This is why it pays to dig, people. You can see that there’s literally dozens of ties, and if I had just poked around, I’d come away thinking it was just a pile from the 80s onward, nothing I’d ever want. But at the bottom, and I mean the very bottom of the box, there were three bow ties and a beautiful 50s slim tie with a nice sheen. Since bow ties are fairly rare, even new ones are fine–one was clearly from the 90s, another was a hideously wide 1970s plaid number, but the best was a yellow and maroon striped “uncut” tie, meaning that each end comes to a point, as opposed to being flat. Even cooler, it was an “Enduro” brand bow tie.
While plumbing the depths of this collection, a woman came into the room and marveled at all the ties. She laughed. “When I was a girl, my mom found a bunch of ties at a garage sale, and made me a skirt of ties!” When I pointed out that this box would also do the trick, she agreed, then looked wistful. “That was my favorite skirt, too.”
Ah, but there was more! I usually hit basements last, and here I found the creepy “Don’t Talk to Strangers” board game–”a new, comprehensive game for an old problem”, from “People Who Care…” That’s a chilling night of family fun.
Added to this discovery was a collectors plate from the Duluth Missabe and Iron Range railroad line. A quick text to my brother, who collects this stuff, and the plate was mine (soon to be John’s.)
After this, Richfield, yet another dour bungalow, but this time it was the Mayor who scored, pulling in a weird old record by these guys, Jim Copp and Ed Brown, a pair of children’s entertainers who made a bunch of recordings with such intriguing characters as Mr. and Mrs. Destitute, the Hen with the Low IQ, and more. The back of the LP has testimonials from the New Yorker, New York Times, Time… these guys sound like they had the lion’s share of critics in their corner. In addition, the sleeve folds out to make a little stage, and there are cut out characters (still included) that allows your child to put the album on and have a mini-production of “Mr. and Mrs. Destitute.” I imagine teaching your youngun’ a word like ‘destitute’ is a good learning experience.
Did I mention there were ties here as well? True, though none worth buying.
A new job kept me from hitting the sales on Saturday, but in truth the majority of the sales began on Friday this weekend. Janice and I hit a pair on Sunday, the bargain day, when things are half off or more. We began in Edina, at a dull duplex, the place filled with crappy books and furniture. But I did find a neat, World War II “Kick Them in the Axis” button (which you can see on the photo of Janice below.)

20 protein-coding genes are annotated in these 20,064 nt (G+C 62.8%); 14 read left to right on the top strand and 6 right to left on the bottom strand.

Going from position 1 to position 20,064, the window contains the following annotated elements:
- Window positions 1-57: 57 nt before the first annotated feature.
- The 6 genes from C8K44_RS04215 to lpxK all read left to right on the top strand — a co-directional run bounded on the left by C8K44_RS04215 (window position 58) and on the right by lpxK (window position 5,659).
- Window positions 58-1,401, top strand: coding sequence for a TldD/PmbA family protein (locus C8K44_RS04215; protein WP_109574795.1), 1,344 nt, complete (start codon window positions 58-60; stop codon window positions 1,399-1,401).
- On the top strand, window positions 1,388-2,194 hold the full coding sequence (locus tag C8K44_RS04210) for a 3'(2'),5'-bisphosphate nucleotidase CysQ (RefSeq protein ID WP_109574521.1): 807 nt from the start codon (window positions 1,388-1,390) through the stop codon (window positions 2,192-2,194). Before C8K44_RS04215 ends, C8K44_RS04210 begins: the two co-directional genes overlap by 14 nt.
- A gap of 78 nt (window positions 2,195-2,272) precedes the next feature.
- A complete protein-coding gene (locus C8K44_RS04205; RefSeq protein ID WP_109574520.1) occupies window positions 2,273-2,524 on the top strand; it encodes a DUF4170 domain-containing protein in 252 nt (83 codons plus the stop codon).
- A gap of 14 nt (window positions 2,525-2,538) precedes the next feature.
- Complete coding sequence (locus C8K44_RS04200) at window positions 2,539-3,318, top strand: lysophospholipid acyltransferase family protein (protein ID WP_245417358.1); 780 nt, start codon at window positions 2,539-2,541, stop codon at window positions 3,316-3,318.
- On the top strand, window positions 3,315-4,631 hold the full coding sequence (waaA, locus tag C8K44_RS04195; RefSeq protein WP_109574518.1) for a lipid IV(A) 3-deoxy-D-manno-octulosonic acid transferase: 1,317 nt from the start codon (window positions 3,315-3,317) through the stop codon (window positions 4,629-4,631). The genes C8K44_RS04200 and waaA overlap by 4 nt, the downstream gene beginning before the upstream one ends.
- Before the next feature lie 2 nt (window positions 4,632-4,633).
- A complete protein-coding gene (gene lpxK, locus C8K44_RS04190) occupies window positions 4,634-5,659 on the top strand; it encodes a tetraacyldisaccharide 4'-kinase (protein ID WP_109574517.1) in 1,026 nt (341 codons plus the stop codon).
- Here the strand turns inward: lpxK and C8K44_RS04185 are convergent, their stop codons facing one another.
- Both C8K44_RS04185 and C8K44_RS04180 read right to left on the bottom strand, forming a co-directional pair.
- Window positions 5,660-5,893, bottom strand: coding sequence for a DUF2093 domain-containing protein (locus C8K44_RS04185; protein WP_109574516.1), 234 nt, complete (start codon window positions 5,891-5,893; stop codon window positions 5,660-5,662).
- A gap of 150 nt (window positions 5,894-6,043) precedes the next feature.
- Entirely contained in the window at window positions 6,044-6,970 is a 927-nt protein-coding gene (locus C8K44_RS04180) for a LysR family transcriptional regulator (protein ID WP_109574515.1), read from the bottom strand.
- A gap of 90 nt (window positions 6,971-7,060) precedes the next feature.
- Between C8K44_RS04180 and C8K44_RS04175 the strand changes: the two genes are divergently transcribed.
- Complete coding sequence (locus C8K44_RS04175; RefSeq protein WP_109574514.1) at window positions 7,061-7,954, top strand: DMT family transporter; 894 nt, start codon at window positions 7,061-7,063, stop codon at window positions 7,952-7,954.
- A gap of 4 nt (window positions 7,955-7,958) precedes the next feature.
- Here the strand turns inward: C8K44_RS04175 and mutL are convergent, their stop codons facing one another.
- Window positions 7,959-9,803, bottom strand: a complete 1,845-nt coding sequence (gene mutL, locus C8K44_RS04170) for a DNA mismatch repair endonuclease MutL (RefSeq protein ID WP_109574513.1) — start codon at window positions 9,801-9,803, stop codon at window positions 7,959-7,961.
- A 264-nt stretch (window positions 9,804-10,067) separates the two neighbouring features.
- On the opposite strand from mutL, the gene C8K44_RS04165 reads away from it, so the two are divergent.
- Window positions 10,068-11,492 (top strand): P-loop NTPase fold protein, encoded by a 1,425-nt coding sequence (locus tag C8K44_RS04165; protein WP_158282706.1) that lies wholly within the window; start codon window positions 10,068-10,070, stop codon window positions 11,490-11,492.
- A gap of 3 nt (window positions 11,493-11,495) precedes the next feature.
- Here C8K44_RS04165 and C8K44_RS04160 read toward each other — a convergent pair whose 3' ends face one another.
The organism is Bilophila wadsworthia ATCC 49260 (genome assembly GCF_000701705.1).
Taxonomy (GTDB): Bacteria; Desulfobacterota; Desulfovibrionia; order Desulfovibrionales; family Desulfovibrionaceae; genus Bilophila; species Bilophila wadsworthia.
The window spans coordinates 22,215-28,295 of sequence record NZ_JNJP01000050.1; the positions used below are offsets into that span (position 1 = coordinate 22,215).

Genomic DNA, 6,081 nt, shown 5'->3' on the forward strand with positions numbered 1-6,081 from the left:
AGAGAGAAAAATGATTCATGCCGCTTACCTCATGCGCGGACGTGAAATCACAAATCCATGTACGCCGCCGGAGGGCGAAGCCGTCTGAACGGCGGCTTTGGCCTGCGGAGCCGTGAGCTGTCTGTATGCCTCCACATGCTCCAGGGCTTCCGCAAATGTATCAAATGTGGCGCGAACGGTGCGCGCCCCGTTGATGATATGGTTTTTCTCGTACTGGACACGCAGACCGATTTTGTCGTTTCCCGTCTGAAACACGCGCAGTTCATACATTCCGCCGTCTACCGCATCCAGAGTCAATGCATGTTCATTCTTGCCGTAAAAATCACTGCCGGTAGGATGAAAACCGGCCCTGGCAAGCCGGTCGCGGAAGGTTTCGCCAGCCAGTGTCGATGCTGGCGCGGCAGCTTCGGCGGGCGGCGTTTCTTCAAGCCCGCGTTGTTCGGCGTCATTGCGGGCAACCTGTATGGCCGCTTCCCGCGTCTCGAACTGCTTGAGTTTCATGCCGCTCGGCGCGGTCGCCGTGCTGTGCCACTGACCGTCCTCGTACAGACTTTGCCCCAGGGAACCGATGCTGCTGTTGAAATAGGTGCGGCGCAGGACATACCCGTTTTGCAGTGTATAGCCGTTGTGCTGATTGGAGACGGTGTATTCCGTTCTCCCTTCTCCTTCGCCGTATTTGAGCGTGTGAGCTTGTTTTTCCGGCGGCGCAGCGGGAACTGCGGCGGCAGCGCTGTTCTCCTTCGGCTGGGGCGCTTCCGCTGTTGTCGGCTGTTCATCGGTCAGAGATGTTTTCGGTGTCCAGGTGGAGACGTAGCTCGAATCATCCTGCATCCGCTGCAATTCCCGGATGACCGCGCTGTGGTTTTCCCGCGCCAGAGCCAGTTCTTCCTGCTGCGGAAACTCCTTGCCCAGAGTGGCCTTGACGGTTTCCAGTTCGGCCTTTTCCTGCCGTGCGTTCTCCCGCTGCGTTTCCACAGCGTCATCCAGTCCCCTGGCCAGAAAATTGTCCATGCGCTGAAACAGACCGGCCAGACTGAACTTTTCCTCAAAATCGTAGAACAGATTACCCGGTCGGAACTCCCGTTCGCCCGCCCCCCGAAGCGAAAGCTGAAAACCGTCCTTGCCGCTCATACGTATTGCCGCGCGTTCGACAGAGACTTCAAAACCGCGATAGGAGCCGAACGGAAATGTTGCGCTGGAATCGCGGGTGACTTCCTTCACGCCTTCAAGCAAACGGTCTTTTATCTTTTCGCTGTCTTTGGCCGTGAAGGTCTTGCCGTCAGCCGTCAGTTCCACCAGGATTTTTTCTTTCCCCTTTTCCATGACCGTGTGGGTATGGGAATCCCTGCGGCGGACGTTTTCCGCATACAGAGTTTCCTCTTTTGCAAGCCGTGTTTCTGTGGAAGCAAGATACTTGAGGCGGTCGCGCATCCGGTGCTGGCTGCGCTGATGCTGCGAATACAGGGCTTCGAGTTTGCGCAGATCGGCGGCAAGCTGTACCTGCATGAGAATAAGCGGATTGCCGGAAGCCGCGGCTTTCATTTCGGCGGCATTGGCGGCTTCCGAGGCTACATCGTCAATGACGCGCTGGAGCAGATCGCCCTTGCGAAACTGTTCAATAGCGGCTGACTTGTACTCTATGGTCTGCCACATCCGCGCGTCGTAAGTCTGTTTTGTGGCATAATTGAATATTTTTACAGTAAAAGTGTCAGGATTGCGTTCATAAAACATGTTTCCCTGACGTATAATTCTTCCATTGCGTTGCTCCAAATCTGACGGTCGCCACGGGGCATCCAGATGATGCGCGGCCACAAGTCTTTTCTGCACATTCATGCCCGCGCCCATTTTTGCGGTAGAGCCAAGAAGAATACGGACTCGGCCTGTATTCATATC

From there it was a condo in Robbinsdale, the estate of a woman named Ruthe, who appeared to have had a man in her life at one time, but long ago. There were few items of clothing, almost all women’s, and most of the stuff was quite feminine. However, in a closet, down and in the back, were three ties on a rack. Two were just plain ugly, but I did find another slim number from the 50s, black with a silver pattern. Janice got a very nice red wool cardigan, I found a wool shirt (“King Kole” brand), and a one-serving popcorn popper that we’re going to use to make small batches of kettle corn. The guy even scratched on “1/4 cup popcorn” on it, just so we know how much to use.
Weirder still were the boxes and boxes of tiles in the garage. Tiles aren’t weird–often tile salesmen or people who had planned on a remodel will have crap like this laying around. But these were individual tiles, each with a month of a certain year, from across the 1970s and 80s. Different colors, fonts, styles. Hundreds, but just one each. So you were going to have a whole room filled with different tiles? That would drive me out of my mind. Hell, if you were to have a room of the same tile–of Herbert Hoover staring at you chowing on your Rice Krispies–that, too, would make me insane. If anyone knows anything about these, let me know.
A good weekend, especially for a man who collects ties. If you know me, you know I’m not the type who actually believes in karma, or luck, though I enjoy the ritual of making, say, a Detroit Tigers shrine during the playoffs and watching its magic fail miserably. Yes, I am aware that there are literally millions, if not billions of ties in the world, so it’s no surprise to see them appear in sales. But so many vintage ties, all in one weekend? I don’t think there’s a crazy estate sale god, dressed in used clothing and cackling in some dilapidated house in the clouds, but these patterns are fascinating to me. Coincidence? Serendipity? Ghosts? The mystery remains…